The GHQ in Rawalpindi would appear to have reinforced its position with Imran Khan’s government gearing up to countenance the opposition’s no-confidence motion. That signal was emitted on February 11 in the country’s National Assembly. To that can now be added the tensions to the west of the Radcliffe Line over the scheduled Aurat march in March when religious parties will come face to face.
To ensure the removal of the ebullient Prime Minister, whose tenure thus far has been less than smooth, the 342-member legislature must have 172 votes for the co-confidence motion. Though a date for the motion is yet to be fixed, the opposition claims that it has more votes than required. Perhaps to ensure coordination among the legislators, the opposition parties plan to organize “long marches” to Islamabad.
It thus comes about that Asif Ali Zardari’s Pakistan People’s Party will march from Karachi to Islamabad on February 27, a long enough distance. The Pakistan Democratic Movement, an alliance of nine opposition parties, will march to Islamabad a couple of days earlier. The opposition hopes to have a free run, so to speak, across the nation.
The army, it hopes, will be neutral and thus avoid coming to the “rescue” of the Prime Minister, which is a crucial factor behind the opposition’s spirited campaign for Mr Khan’s removal. However, the Government has rejected the opposition’s claim that the “establishment (aka the military) is annoyed with Khan’s incompetent governance”, underlining its stand that there is no discord. Though the army and the executive have avoided speaking in public on thorny issues, a major point of contestation is the retirement of the army chief, General Qamar Javed Bajwa, whose tenure ends in November.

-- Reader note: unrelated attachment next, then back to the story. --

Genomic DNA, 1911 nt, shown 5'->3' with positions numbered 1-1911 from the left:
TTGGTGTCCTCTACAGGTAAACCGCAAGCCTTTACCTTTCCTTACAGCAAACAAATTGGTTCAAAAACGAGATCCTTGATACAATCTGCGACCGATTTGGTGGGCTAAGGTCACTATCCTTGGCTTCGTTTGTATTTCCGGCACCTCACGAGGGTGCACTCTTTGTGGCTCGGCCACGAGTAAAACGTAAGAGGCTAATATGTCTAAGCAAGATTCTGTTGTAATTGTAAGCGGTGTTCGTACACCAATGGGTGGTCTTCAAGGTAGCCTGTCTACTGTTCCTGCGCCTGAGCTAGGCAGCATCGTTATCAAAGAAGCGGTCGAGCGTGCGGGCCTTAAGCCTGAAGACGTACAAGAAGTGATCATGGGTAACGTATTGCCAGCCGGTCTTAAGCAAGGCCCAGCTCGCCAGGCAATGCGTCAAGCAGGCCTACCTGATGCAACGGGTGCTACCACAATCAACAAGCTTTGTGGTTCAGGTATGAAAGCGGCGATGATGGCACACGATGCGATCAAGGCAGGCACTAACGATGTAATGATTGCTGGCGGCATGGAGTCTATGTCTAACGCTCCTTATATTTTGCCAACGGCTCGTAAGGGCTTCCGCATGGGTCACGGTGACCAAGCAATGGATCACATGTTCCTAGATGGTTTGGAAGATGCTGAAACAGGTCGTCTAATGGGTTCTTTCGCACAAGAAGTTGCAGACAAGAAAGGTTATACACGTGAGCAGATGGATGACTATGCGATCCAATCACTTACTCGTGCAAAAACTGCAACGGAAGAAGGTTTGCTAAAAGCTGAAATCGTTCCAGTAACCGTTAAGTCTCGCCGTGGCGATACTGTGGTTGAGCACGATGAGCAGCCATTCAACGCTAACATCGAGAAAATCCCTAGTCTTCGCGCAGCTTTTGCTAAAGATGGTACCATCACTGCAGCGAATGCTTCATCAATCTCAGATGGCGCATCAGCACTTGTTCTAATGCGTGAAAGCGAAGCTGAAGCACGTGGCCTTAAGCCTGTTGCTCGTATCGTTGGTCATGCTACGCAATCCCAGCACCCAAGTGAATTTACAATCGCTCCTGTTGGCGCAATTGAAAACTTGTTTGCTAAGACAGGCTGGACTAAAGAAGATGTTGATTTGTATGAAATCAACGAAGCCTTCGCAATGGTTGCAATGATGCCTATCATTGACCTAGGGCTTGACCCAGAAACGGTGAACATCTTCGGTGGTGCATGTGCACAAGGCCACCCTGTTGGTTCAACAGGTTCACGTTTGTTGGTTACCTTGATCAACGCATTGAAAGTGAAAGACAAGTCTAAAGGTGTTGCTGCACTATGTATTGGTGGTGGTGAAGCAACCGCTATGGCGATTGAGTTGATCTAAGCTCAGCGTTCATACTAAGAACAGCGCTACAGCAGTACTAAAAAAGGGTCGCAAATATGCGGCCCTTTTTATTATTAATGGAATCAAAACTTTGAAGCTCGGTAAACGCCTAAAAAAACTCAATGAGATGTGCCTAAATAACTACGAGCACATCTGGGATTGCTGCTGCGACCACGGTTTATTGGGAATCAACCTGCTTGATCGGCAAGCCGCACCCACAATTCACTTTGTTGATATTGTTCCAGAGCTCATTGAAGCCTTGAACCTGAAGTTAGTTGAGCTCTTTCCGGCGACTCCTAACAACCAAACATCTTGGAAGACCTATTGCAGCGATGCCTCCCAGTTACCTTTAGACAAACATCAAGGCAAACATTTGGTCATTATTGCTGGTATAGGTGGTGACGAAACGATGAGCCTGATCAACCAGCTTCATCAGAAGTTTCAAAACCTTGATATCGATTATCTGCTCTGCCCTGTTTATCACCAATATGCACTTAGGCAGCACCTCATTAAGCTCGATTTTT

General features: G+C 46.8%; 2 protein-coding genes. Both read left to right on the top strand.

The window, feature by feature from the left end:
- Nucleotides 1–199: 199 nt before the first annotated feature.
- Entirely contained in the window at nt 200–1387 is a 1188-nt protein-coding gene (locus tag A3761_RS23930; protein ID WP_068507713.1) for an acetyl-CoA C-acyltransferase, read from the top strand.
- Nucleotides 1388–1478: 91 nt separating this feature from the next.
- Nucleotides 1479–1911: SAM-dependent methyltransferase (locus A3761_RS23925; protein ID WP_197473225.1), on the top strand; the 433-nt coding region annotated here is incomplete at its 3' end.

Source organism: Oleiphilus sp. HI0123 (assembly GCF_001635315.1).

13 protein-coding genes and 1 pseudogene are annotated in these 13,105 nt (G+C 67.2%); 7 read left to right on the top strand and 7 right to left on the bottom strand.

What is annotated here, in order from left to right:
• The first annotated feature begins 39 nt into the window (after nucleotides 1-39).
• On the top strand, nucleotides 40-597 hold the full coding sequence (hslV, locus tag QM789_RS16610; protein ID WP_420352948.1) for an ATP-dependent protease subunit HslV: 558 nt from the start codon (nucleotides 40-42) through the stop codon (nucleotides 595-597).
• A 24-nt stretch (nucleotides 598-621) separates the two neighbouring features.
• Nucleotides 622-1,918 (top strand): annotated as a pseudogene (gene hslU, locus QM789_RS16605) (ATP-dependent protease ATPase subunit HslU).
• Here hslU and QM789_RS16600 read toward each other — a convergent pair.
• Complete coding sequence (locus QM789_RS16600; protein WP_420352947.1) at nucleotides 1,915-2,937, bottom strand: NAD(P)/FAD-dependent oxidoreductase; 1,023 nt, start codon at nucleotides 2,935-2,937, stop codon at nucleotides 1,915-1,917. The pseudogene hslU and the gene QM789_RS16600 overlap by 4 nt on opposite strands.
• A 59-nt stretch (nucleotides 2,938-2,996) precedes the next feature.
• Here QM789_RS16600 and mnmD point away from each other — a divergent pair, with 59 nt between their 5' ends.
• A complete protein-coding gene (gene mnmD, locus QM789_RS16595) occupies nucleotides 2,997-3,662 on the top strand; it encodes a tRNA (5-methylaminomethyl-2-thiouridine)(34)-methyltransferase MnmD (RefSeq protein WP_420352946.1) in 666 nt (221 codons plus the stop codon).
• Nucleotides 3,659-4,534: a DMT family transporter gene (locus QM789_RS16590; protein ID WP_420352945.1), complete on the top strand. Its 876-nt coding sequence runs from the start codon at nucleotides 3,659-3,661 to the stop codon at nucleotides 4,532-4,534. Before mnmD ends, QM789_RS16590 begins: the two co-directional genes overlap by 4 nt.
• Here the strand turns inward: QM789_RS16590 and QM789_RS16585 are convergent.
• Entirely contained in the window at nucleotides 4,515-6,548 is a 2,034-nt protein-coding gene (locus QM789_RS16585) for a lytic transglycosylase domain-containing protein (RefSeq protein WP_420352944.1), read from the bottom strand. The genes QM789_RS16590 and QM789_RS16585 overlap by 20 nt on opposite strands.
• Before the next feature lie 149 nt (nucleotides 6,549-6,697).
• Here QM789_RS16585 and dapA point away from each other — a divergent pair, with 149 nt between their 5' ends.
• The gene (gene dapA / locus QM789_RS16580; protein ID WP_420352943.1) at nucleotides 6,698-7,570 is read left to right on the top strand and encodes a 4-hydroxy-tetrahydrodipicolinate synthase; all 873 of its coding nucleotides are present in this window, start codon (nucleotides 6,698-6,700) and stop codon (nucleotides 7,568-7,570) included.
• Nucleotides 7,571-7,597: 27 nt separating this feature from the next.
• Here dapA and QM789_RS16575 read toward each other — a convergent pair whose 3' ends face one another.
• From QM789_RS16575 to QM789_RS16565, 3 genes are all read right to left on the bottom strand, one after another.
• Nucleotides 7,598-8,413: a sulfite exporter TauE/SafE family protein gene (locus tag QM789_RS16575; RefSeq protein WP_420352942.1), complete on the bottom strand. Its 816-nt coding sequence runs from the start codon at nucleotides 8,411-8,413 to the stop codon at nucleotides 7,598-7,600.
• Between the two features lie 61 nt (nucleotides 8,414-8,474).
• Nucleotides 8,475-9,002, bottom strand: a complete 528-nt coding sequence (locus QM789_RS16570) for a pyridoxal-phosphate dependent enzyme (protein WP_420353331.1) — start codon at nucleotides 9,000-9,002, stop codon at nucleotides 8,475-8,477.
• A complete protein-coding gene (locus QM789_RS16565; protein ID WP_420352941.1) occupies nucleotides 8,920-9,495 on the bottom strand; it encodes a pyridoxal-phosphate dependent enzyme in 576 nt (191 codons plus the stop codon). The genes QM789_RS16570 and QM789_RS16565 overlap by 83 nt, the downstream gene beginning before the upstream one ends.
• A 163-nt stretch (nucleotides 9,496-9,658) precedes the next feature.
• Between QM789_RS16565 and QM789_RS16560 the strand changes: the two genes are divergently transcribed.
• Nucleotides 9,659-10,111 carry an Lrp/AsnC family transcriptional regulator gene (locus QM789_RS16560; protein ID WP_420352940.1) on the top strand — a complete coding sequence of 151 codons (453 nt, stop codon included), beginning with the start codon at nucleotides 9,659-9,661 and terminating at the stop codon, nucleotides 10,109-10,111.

The opposition is determined to deny the Prime Minister the opportunity of appointing the next army chief. There is considerable speculation that the Prime Minister is likely to replace Bajwa with the former ISI chief, Lt-Gen Faiz Hameed, who recently was appointed as the commander of the corps in Peshawar ostensibly to garner experience before helming the military. Last October, the GHQ had its way with the reshuffle.
The Prime Minister’s insistence on retaining him as ISI chief is said to have soured relations between Mr Khan and the theoretically omnipotent military establishment. The opposition’s qualms over Gen Hameed are embedded in allegations that he was behind the anti-blasphemy sit-in protests of Tehreeke-Labbaik Pakistan, a right-wing entity that is ranged against the government. With Gen Hameed as army chief, the military will be harsh in its reprisal, resulting in an uneven playing field in the 2023 elections. There is speculation too that if Imran survives a no-confidence motion, he will name the next army chief before the end of April which is close to six months before the incumbent’s term ends.